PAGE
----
Erik: Joining me now is Luke Gromen, founder of Forest for the Trees. Luke, what a week! The big news, of course, that came out over the weekend was the failure of Silicon Valley Bank. This is a bank which specialized in setting up fundings for venture capital firms for startups in Silicon Valley. Therefore, a lot of big companies with a lot of cash that was not insured, that bank failed. I think, because of the Fed's hiking cycle. Do you think that that was the cause? And if not, what was the cause? How do you interpret this and what does it mean for the Feds hiking cycle?
Luke: Yeah, thanks for me back on, Erik. I agree, I think it was ultimately the Fed's hiking cycle and really inflation driving the Feds hiking cycle that caused it ultimately, you put that bank and a number of other banks in a position where they have to compete with the Treasury market, the short term Treasury market in particular money markets, money market funds, where the yields error, call it at least before today's trading for three quarter percent for 30 day money, give or take. And so that puts the banks in an uncomfortable position of either having to raise deposit rates, which will put pressure on net interest margins and earnings, which is never popular with bank management's and bank investors or they need to sell these bonds to fund the deposit outflows. But the problem is, is there are these were supposed to be high quality liquid assets. And they've been not so liquid, and they are down on price. And so banks, and I'm not an expert on bank accounting. So take this with a grain of salt. But the gist of it is that the banks don't have to take a mark on big chunks of their securities books, unless a couple of things happen. One of those things being if they sell the bonds, so they would have to mark losses, and that would also hurt earnings, or they have to issue a bunch of equity, or raise otherwise raise capital to replace the deposit funding, the cheap funding as as the deposits go elsewhere, looking for yield. And so it's it sets up a choice of a number of choices for banks that all of which either hurt earnings or margins, are hurting margins, or dilute shareholders. None of which they are really big fans of so I agree with your assessment of it.
Erik: Joining me now is GaveKal co-founder Louis Vincent Gave. Louis, I've interviewed you quite a few times over the last several years. And if there's anything I've learned, the best way to approach an interview with you is take whatever the one really big macro theme of the day is and ask you to sort of frame that in terms of what the markets are telling us. Just one problem. I don't know how to decide! There's so many big macro themes, from geopolitics to energy to everything else. What's the biggest theme in your mind and what should we talk about this week?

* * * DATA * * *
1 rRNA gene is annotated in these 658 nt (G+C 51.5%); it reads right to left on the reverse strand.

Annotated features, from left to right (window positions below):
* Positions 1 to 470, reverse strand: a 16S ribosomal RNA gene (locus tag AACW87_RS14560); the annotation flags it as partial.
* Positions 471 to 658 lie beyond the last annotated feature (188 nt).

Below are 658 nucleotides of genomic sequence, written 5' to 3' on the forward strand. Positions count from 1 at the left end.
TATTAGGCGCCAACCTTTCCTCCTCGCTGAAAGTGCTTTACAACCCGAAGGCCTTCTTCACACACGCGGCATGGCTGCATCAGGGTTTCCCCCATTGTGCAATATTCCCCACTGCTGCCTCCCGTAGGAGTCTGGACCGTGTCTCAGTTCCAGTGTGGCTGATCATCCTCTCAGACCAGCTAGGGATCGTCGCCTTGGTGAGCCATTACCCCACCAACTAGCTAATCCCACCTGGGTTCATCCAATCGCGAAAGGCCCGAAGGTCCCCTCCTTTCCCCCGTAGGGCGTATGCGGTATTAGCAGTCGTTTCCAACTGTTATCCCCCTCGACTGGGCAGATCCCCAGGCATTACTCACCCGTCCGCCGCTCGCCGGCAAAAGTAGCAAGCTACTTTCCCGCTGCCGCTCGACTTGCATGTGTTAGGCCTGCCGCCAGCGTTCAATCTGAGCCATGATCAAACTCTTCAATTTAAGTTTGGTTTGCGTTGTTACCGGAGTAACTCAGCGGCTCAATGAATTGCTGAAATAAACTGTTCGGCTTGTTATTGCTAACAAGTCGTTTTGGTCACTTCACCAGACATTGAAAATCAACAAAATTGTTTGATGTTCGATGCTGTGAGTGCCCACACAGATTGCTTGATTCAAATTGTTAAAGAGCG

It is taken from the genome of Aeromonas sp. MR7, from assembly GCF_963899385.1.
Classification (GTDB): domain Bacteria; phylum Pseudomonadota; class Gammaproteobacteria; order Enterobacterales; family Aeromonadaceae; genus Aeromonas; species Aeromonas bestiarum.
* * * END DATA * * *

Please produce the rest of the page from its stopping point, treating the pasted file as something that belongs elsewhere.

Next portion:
Louis: Well, first thanks again for having me Erik. I really enjoy our conversations so thank you so much. To your question, to be honest, I'm as confused as you are. And I want to say this and really no modesty today. It is very hard to parcel things out. As you point out, you want to strip out the signal from the noise and all that stuff. But I think there's so many moving parts right now that I think any investor, the first thing we have to acknowledge is to be very humble, to accept that we're going through things that, probably no investor below 75 has gone through and you know, I've got a whole list, I'm happy to rattle off. But, the first thing and I know, you've done a number of episodes on this, but, we're going through the end of the peace dividend, right? I know, you've called it world war three. Some people call it the start of a new Cold War. Either way, we have the end of the peace dividend in here. I love what our mutual friend Luke Gromen pointed out the other day is if truth is the first casualty of war, then bonds is a close second. War is always and has always been inflationary, whether a Hot War or a Cold War. So that's for me as a first important, obviously, big marker. Wherever you care to look in the world every meaningful economy is increasing its defense spending. Whether in Europe, in China, obviously, in Russia, obviously in the US. And military spending is fundamentally unproductive spending. You’re spending money on a bunch of things, high priced items that you hope you never use. So that's a first dramatic shift. Unless you were investing 30 or 40 years ago, you're not used to rising military budgets, you've always had sort of shrinking military budgets.